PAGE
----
Tag Archives: Difficulty 3

Integer Programming

On to a new section of the appendix!

The problem: Integer Programming.  This is problem MP1 in the appendix.

The description: Given a set of X of pairs (\bar{x},b), where \bar{x} is an m-tuple of integers, and b is an integer.  We’re also given an m-tuple \bar{c} and an integer B.

Can we find an m-tuple of integers \bar{y} such that:

  • \bar{x}*\bar{y} \leq b for each (\bar{x},b) pair
  • \bar{c}*\bar{y} \geq B.

Example: The definition above kind of hides the way we commonly think of integer (or linear) programming.  The X set is the set of constraints, and the \bar{x} and B make the objective function.  So, the set ((1,2,3,4),100) really corresponds to the constraint  1x 1+2x2+3x3+4x4 \leq 100.

Here is a simple Integer Programming problem written in the way we’re probably more used to seeing:

Given constraints:

x1 + x2 \leq 5

10x1 + 6x2 \leq 45

Maximize 5x1 + 4x2 (Or, as a decision problem, can 5x1 + 4x2 be \geq 23?

The answer is yes: If x1=3 and x2 = 2, we satisfy both constraints and get an objective value of 23.

Notice that if we allowed non-integer values for our variables, we would have a linear program, and could get to an objective value of 23.75 by setting x1=3.75 and x2=1.25.

Reduction: Karp’s paper uses 3SAT, which is fine, but it’s hard to see how the objective function works there.  I think a much more natural reduction is from Knapsack.

So we’re given a set of n items, each item i has a profit pi and weight wi.  We’re given a knapsack capacity B and a goal profit K.

Our constraints will be:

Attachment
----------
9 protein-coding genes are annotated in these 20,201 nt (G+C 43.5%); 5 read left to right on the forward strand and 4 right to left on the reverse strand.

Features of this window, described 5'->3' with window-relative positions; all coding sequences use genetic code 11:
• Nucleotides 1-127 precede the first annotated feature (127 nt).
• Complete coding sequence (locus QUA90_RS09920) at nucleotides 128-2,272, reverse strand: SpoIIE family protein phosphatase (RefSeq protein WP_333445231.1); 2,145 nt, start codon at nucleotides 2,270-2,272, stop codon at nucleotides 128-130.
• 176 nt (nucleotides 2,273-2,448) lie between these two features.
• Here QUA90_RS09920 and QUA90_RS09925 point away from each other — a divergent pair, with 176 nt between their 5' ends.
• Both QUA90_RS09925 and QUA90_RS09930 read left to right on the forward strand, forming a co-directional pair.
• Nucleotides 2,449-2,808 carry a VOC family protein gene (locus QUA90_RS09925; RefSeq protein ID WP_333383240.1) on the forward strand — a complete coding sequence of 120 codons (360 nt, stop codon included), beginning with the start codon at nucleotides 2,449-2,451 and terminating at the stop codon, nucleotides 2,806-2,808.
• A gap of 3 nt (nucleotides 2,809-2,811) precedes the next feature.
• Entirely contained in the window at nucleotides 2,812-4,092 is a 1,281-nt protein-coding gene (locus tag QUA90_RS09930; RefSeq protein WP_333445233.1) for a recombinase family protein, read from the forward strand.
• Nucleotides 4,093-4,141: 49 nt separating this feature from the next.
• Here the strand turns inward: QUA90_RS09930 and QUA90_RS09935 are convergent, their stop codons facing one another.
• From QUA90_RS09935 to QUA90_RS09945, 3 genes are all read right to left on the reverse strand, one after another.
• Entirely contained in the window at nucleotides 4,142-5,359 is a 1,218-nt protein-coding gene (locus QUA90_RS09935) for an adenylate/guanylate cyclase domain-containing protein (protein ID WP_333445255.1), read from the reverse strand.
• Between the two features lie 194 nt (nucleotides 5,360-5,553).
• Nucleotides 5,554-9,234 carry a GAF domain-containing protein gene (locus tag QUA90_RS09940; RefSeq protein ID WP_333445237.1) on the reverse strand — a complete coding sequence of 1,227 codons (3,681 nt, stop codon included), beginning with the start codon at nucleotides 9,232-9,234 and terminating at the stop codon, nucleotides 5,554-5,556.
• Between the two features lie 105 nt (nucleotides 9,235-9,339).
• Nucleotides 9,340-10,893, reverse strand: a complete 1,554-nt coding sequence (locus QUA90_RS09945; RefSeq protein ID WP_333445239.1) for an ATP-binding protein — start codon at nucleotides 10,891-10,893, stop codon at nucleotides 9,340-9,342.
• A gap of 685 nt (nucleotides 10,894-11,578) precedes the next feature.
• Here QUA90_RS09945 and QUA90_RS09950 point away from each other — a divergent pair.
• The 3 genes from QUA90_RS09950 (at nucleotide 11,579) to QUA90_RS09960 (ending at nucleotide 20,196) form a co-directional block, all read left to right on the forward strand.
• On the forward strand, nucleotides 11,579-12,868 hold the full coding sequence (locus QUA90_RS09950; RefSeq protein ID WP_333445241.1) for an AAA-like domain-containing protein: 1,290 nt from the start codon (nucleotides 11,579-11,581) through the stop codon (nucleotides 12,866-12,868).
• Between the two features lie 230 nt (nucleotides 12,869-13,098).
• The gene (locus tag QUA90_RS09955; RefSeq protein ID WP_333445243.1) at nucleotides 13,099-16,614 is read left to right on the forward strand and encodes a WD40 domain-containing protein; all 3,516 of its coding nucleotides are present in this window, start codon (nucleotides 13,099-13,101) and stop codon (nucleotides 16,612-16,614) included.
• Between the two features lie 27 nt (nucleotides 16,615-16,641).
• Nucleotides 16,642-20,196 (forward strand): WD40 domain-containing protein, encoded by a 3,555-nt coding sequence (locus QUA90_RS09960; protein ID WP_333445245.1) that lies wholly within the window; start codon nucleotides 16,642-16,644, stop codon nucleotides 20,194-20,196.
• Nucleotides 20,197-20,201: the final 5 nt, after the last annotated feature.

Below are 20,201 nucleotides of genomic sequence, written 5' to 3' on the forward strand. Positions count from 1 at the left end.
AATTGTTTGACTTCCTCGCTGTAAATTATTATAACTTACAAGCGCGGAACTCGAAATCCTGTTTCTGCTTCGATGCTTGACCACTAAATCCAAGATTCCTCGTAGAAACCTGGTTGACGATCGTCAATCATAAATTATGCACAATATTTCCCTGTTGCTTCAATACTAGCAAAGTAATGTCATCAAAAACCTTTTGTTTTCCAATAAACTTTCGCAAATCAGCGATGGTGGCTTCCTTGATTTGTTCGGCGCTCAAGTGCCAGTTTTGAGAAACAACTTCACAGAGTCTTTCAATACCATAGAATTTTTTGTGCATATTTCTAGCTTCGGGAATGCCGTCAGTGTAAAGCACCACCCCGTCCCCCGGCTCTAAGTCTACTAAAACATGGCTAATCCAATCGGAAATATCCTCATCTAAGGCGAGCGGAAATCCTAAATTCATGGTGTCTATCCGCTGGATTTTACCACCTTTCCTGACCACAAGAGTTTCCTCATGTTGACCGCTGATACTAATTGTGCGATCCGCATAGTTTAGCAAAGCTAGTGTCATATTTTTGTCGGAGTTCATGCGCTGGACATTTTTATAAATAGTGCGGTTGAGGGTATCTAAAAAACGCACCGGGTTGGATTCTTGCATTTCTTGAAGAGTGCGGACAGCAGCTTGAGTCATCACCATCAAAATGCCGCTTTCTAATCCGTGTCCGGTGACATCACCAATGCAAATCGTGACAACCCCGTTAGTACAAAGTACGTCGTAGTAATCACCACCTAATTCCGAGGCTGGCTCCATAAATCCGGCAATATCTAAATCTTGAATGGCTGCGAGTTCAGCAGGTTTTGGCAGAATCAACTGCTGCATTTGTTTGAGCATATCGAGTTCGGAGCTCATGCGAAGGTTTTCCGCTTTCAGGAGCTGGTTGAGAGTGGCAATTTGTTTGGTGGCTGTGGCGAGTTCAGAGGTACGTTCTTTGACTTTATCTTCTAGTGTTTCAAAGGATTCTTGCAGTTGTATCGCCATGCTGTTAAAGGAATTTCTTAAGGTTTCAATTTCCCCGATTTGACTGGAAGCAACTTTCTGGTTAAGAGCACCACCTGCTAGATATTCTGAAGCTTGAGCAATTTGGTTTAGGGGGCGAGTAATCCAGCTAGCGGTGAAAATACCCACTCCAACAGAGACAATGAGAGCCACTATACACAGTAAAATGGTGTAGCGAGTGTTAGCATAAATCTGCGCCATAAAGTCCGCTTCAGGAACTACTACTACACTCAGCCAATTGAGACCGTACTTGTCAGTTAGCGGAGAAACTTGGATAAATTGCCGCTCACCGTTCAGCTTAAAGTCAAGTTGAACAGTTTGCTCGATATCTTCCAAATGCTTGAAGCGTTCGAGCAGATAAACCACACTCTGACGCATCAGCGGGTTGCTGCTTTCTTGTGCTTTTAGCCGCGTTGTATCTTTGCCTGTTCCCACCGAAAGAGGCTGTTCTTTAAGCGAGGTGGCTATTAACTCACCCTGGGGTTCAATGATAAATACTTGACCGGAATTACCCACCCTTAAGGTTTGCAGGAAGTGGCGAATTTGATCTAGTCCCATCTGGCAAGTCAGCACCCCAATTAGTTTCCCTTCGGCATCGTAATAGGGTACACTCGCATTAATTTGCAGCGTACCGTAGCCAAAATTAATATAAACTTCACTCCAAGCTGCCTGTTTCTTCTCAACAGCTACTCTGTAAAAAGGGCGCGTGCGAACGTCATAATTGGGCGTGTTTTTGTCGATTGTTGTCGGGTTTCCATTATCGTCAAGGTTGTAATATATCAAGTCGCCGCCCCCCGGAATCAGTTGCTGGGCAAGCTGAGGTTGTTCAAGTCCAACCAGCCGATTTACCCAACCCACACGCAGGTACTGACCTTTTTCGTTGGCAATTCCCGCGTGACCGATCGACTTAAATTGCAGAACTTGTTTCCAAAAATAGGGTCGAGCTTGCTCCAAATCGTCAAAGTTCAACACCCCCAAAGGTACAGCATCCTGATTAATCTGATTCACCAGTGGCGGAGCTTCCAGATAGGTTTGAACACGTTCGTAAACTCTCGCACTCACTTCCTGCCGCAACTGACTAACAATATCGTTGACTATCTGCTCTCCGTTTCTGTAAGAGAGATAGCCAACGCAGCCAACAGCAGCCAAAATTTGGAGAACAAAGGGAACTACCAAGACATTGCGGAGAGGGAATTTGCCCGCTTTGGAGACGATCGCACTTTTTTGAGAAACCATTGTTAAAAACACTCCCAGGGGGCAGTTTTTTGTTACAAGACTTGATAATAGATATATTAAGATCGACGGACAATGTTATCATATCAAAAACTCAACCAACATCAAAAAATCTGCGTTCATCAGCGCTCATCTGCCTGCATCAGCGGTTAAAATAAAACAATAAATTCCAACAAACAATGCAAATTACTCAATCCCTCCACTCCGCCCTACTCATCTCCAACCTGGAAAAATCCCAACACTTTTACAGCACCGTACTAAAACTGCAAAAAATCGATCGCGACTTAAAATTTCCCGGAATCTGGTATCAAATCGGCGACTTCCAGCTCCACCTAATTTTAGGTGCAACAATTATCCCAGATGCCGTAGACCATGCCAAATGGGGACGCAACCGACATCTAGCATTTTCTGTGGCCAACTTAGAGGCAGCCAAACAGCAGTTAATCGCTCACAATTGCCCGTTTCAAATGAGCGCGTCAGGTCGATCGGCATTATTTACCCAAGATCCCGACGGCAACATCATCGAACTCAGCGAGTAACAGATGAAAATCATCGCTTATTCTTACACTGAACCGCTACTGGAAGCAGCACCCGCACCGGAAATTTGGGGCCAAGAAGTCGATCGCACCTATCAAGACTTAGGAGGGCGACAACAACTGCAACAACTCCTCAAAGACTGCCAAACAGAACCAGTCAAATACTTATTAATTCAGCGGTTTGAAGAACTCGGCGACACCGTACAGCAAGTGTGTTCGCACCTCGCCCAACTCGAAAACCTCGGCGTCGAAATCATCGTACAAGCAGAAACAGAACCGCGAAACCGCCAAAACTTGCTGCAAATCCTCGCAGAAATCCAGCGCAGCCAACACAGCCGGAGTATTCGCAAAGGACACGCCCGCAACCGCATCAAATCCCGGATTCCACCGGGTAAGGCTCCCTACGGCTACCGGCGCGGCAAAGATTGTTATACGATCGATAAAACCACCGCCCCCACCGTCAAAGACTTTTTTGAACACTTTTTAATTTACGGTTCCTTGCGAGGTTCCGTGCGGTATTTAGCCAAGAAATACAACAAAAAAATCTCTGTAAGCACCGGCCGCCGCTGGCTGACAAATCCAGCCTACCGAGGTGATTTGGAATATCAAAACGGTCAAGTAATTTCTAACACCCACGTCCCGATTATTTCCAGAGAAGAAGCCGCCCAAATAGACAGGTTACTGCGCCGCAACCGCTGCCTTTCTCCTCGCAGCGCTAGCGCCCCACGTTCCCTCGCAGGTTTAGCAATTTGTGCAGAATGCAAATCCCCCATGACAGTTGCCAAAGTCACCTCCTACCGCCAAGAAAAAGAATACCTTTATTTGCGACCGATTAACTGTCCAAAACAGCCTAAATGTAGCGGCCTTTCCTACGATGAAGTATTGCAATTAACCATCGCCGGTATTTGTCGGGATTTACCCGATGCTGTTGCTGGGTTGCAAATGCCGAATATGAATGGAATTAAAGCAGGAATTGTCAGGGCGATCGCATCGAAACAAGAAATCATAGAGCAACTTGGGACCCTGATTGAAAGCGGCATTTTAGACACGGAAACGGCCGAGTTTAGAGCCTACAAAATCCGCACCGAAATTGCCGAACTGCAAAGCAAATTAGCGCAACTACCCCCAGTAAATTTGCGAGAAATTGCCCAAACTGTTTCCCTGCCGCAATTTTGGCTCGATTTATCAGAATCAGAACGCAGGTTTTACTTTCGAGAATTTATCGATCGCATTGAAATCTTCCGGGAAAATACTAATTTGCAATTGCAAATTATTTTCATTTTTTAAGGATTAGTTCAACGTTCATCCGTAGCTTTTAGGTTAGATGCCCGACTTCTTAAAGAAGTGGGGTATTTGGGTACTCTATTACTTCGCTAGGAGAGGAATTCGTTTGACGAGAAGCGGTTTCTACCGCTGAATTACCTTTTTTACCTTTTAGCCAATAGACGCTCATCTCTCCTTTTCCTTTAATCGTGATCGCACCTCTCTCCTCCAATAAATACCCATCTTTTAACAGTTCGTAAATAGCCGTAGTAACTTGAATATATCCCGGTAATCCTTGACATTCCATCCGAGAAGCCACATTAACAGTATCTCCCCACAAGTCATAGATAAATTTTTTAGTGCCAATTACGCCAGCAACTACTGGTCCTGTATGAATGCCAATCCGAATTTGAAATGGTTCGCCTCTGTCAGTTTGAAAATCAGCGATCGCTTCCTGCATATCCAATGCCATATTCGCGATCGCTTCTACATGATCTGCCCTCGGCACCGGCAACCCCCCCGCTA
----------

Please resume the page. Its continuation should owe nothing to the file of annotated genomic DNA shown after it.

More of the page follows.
x1*w1+… xn*wn \leq B  (keep the total weight at B or less)

xi \leq 1 for all i (I can take at most 1 of each item)

-1*xi \leq 0 for all i (Each xi has to be at least 0)

The last sets of constraints force each xi variable to be either 0 or 1.

The objective function asks:

p1*x1 + … + pn*xn \leq B?

I think it’s pretty clear that this is exactly the rules for Knapsack written as an Integer Programming problem.

Difficulty: 3.  I think this might be too easy for a homework problem because the proof part of the reduction (Knapsack says “yes” if and only if  IP says “yes”) is trivial.  But the need for the last set of constraints (that each variable is >=0, written as a <= equation) is a fun wrinkle that will mess up some people.

Three-Way Matching of Integers

This is an interesting variant on the Three-Dimensional Matching problem that will be used in the next reduction.  Since I think it would make a good easy homework problem, I’m posting it mainly as a reminder to myself to use it.

The problem: Three-Way Matching of Integers.  This problem isn’t in the appendix, but the paper by Papadimitriou and Kanellakis that describes it refers to G&J for the reduction.  I think that it’s because it’s seen as a “trivial” extension of Numerical Three-Dimensional Matching.

The description: Given a set A with n integers {a1 .. an), and a set B with 2n integers (b1, b2n), can we split B into n pairs of elements, where each pair Pi={bj, bk}  and the sum of ai+bj+ bk = the same constant c for all i?  (Notice that c will be 1/n of the sum of all of the elements in A and B)

Example: I think the problem is simpler than the description.  Suppose A = {1,2,3}, and B = {4.5.6.7.8.9}.  Then c will be 15, and P1 = {6,8}, P2 = {4,9}, P3 = {5,7}.

Reduction:  This is very close to Numerical Three-Dimensional Matching, so we’ll start there.  So we’re given 3 sets X, Y, and Z, with n elements, and a bound B.  We can assume that B = 1/n of the sum of all of the elements in X, Y, and Z.

We can’t just set A=X, and B= Y∪Z, because we need to make sure that a solution to our problem doesn’t build a Pi that takes 2 elements from Y (or Z).  The fix is to add B to all of the elements of Y before putting them in B.  So now c will be 2B (the old B that a triple adds to, plus the B we added to the element from Y that we need).  This guarantees that each Pi will take one element that came from Y, and one element that came from Z.

Difficulty: 3.  I don’t think this is trivial since we have to change the original problem a bit in our reduction, but I think it is a change that’s not hard for people to figure out.  Though you might convince me this should be a 2 instead.

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